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Why Religion



(tip to Chris)

 

Comments

This video is piss-poor for several reasons:

A. This should be a study in how not to engage in comparative religious study. I can’t tell if he is arguing for atheism or against Islam.

B. Blaming religion for violent activity is like blaming television. Large groups of people engage in similar activity, yet only a handful, comparatively speaking, actually harm others. I don’t see religion as the common denominator; it must be something else as violent activity extends to those without religion as well.

C. He has already revealed how he wants the results of his survey to turn out by putting forth his ridiculous hypothesis (threat level vs. religious activity). This will undoubtedly affect the outcome.

D. By visiting one small town in America he has already dramatically skewed the results of his survey. To get appropriate results, he needs an airplane and a time machine.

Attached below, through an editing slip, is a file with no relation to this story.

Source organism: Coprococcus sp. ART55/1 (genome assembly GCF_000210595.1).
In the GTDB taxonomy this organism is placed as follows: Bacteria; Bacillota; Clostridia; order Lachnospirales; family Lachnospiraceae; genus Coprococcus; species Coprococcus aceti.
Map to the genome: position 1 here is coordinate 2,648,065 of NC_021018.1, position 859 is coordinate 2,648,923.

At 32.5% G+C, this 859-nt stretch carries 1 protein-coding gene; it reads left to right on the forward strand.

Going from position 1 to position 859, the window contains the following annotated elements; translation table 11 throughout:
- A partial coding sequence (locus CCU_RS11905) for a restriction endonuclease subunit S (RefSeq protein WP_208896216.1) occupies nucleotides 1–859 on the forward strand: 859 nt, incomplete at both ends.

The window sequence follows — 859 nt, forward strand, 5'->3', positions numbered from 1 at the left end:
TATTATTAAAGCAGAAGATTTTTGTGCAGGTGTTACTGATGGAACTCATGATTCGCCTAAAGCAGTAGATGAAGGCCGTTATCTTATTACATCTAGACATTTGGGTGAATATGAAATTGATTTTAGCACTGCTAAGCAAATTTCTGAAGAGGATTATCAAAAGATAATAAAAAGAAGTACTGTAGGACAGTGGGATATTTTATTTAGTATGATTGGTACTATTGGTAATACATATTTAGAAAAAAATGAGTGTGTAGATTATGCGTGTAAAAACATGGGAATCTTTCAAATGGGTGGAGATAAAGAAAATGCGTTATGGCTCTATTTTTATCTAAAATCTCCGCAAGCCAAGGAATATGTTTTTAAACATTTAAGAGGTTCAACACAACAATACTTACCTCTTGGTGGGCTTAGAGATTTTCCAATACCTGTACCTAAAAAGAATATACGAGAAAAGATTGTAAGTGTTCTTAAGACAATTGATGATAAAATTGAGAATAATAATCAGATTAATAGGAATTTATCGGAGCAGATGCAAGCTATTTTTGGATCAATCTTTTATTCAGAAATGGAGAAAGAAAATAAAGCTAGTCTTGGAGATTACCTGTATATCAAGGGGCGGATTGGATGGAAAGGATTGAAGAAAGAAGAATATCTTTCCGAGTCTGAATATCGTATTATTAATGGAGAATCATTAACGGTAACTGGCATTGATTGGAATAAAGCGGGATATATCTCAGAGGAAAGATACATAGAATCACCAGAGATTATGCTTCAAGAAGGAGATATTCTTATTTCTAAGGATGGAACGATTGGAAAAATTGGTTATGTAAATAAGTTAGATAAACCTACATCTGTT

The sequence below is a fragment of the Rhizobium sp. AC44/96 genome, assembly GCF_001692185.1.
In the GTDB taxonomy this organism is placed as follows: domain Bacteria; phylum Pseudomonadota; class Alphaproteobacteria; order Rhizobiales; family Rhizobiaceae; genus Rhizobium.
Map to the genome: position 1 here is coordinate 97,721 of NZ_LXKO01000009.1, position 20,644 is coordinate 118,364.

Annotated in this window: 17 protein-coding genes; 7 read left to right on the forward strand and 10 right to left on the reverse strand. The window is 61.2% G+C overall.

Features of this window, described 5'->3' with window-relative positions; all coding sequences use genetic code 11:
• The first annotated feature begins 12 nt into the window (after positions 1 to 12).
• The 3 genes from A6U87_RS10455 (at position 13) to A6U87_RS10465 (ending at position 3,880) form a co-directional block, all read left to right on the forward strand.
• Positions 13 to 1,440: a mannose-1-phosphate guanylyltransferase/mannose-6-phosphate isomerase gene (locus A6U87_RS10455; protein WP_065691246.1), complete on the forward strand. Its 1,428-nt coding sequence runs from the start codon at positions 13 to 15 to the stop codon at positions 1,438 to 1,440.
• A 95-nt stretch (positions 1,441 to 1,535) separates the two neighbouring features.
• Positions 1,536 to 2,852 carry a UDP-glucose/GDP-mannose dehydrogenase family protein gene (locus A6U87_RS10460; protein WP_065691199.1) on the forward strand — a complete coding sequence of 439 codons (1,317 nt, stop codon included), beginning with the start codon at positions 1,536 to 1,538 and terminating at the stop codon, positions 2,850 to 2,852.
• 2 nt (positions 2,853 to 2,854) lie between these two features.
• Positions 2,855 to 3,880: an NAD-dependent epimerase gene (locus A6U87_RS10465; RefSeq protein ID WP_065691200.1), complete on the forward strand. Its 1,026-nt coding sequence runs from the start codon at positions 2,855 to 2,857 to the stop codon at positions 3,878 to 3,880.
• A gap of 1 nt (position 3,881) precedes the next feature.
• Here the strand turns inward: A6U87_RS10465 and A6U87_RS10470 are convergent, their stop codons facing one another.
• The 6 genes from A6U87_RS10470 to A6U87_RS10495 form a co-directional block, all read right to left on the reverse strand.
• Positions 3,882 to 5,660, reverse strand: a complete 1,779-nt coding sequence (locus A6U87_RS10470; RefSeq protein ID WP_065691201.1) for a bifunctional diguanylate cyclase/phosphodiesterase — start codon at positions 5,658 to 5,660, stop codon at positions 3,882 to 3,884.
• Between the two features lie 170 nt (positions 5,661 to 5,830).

E. He kind of looks like a Simpsons character.

I agree. Happy Hands. that the video is piss-poor. I didn't get past 1:08, at which point he says "undoubtably" at Yikes!

Imagine no religion, and you still have a world with all the same problems blamed on religion in this video. The characteristics of the problems change, but neither the violence nor the strategies of conflict and struggle change necessarily.

When under stress, people tend to band together in tribes based on family identity, neighborhood identity, nationality, ethnicity, social class, political party affiliations, political causes (e.g. bolshevik "The League of the Militant Godless"), "race", and yes religion too.

While it's true that people tend to band together when afraid, your examples are good. I would argue that religion is a special case, it has a dogma that is less amenable to reason, because it comes from an unquestionable source.

Religion is an insult to human dignity. With or without it, you'd have good people doing good things and evil people doing bad things, but for good people to do bad things, it takes religion.&mash;Steven Weinberg

The claim made by Steven Weinberg is wrong.